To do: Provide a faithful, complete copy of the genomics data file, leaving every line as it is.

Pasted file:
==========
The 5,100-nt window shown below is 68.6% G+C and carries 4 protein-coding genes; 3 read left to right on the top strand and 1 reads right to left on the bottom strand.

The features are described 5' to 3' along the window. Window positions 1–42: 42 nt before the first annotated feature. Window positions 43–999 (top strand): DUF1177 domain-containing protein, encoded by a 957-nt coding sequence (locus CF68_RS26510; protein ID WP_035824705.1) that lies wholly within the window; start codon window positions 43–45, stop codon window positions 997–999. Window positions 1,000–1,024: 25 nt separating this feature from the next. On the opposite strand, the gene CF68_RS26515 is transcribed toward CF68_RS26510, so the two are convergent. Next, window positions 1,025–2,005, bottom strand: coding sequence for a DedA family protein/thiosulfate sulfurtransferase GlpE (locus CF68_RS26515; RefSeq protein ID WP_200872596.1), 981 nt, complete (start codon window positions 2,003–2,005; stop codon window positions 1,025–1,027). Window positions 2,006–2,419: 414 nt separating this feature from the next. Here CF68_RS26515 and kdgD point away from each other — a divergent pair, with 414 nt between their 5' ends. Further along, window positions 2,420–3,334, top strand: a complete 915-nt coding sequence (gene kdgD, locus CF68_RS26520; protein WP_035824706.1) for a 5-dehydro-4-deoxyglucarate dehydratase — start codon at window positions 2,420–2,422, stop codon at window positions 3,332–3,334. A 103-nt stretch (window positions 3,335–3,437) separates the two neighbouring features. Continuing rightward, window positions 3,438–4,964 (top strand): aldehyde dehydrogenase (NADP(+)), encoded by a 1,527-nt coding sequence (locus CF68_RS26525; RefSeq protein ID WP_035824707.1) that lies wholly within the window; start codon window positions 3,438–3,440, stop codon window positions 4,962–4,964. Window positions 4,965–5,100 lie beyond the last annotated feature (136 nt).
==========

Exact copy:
The 5,100-nt window shown below is 68.6% G+C and carries 4 protein-coding genes; 3 read left to right on the top strand and 1 reads right to left on the bottom strand.

The features are described 5' to 3' along the window. Window positions 1–42: 42 nt before the first annotated feature. Window positions 43–999 (top strand): DUF1177 domain-containing protein, encoded by a 957-nt coding sequence (locus CF68_RS26510; protein ID WP_035824705.1) that lies wholly within the window; start codon window positions 43–45, stop codon window positions 997–999. Window positions 1,000–1,024: 25 nt separating this feature from the next. On the opposite strand, the gene CF68_RS26515 is transcribed toward CF68_RS26510, so the two are convergent. Next, window positions 1,025–2,005, bottom strand: coding sequence for a DedA family protein/thiosulfate sulfurtransferase GlpE (locus CF68_RS26515; RefSeq protein ID WP_200872596.1), 981 nt, complete (start codon window positions 2,003–2,005; stop codon window positions 1,025–1,027). Window positions 2,006–2,419: 414 nt separating this feature from the next. Here CF68_RS26515 and kdgD point away from each other — a divergent pair, with 414 nt between their 5' ends. Further along, window positions 2,420–3,334, top strand: a complete 915-nt coding sequence (gene kdgD, locus CF68_RS26520; protein WP_035824706.1) for a 5-dehydro-4-deoxyglucarate dehydratase — start codon at window positions 2,420–2,422, stop codon at window positions 3,332–3,334. A 103-nt stretch (window positions 3,335–3,437) separates the two neighbouring features. Continuing rightward, window positions 3,438–4,964 (top strand): aldehyde dehydrogenase (NADP(+)), encoded by a 1,527-nt coding sequence (locus CF68_RS26525; RefSeq protein ID WP_035824707.1) that lies wholly within the window; start codon window positions 3,438–3,440, stop codon window positions 4,962–4,964. Window positions 4,965–5,100 lie beyond the last annotated feature (136 nt).